The disappearance has fuelled concern over Florida’s ability to avert a repeat of the chaos of 2000, when legal wrangling delayed the outcome of the poll for five weeks amid voting recounts, leaving George W Bush with a 537-vote lead that won him the state and the White House.
Officials in the hotly contested Broward County said nearly 60,000 absentee ballots mailed on October 7 and 8 had not reached voters’ homes.
US Postal Service investigators who have been hunting for the missing ballots say thousands have since turned up in the mail, but many others are still unaccounted for.
“We are going to send out new ballots. We’re trying to figure out how many and how best to get them to the voters,” said Gisela Salas, Broward’s deputy supervisor of elections.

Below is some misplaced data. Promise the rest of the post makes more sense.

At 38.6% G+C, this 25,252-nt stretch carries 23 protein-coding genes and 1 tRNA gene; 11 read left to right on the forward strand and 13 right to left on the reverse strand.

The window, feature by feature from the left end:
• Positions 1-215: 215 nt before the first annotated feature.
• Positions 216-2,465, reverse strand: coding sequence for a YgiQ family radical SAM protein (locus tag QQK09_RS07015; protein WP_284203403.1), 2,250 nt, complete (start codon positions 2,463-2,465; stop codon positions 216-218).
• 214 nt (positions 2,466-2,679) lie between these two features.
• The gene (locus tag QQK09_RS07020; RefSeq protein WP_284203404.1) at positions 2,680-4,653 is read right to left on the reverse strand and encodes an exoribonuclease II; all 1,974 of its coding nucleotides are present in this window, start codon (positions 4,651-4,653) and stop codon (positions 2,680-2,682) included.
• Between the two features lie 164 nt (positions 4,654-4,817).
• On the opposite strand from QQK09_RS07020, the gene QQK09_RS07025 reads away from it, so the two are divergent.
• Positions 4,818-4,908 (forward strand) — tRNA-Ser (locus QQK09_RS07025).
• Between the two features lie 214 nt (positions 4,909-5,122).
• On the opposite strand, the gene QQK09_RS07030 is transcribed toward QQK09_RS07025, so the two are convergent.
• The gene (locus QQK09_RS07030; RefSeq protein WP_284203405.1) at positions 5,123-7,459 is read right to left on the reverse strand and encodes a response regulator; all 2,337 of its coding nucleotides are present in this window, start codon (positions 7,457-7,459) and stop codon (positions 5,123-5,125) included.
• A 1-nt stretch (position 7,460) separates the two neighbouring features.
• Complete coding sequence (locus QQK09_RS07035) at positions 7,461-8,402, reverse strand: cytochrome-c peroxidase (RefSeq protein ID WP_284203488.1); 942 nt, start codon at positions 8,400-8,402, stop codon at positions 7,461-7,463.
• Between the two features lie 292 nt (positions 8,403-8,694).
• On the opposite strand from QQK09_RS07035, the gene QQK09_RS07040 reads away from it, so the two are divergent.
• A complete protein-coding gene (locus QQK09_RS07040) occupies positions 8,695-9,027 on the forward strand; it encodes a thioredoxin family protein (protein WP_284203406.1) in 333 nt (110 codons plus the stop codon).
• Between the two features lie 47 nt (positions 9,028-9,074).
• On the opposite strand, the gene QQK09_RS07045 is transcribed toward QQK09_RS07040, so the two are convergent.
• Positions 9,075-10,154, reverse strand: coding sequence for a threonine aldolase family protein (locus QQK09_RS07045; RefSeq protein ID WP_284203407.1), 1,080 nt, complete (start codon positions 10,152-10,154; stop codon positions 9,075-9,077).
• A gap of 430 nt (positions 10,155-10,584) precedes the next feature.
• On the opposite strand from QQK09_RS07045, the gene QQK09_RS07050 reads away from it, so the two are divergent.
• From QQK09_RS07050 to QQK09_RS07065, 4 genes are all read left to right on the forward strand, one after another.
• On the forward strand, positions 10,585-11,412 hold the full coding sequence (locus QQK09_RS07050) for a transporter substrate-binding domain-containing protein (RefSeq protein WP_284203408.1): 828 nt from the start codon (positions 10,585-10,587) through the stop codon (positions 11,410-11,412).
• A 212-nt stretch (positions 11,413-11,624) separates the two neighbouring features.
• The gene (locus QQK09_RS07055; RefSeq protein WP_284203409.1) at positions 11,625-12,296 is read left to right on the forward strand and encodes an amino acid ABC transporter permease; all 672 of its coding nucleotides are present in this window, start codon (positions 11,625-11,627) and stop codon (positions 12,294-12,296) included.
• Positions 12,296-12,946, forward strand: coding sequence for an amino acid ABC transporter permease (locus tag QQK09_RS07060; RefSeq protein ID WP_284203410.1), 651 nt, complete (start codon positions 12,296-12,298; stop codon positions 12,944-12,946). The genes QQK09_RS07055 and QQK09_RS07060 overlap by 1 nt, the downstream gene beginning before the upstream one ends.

The incident comes amid a string of lawsuits, claims of voting irregularities and complaints about long early voting lines.
Broward election officials assured voters they could still cast ballots, even if their requested absentee ballots did not show up, by going to early polling stations which are open in the days before Tuesday’s election.
The issue of the missing ballots is all the more crucial as US President Bush and John Kerry are in a deadlock in the south-eastern state that could once again be pivotal in determining who the next US president will be.
Broward County’s supervisor of elections, Brenda Snipes, said her office had sent out 127,320 absentee ballots earlier this month, and that at least 50,800 people received them and voted, adding that others will now receive new ballots.
“This isn’t a blame game. What we’re concentrating on is getting the ballots to the voters,” she said as an investigation found no evidence of foul play.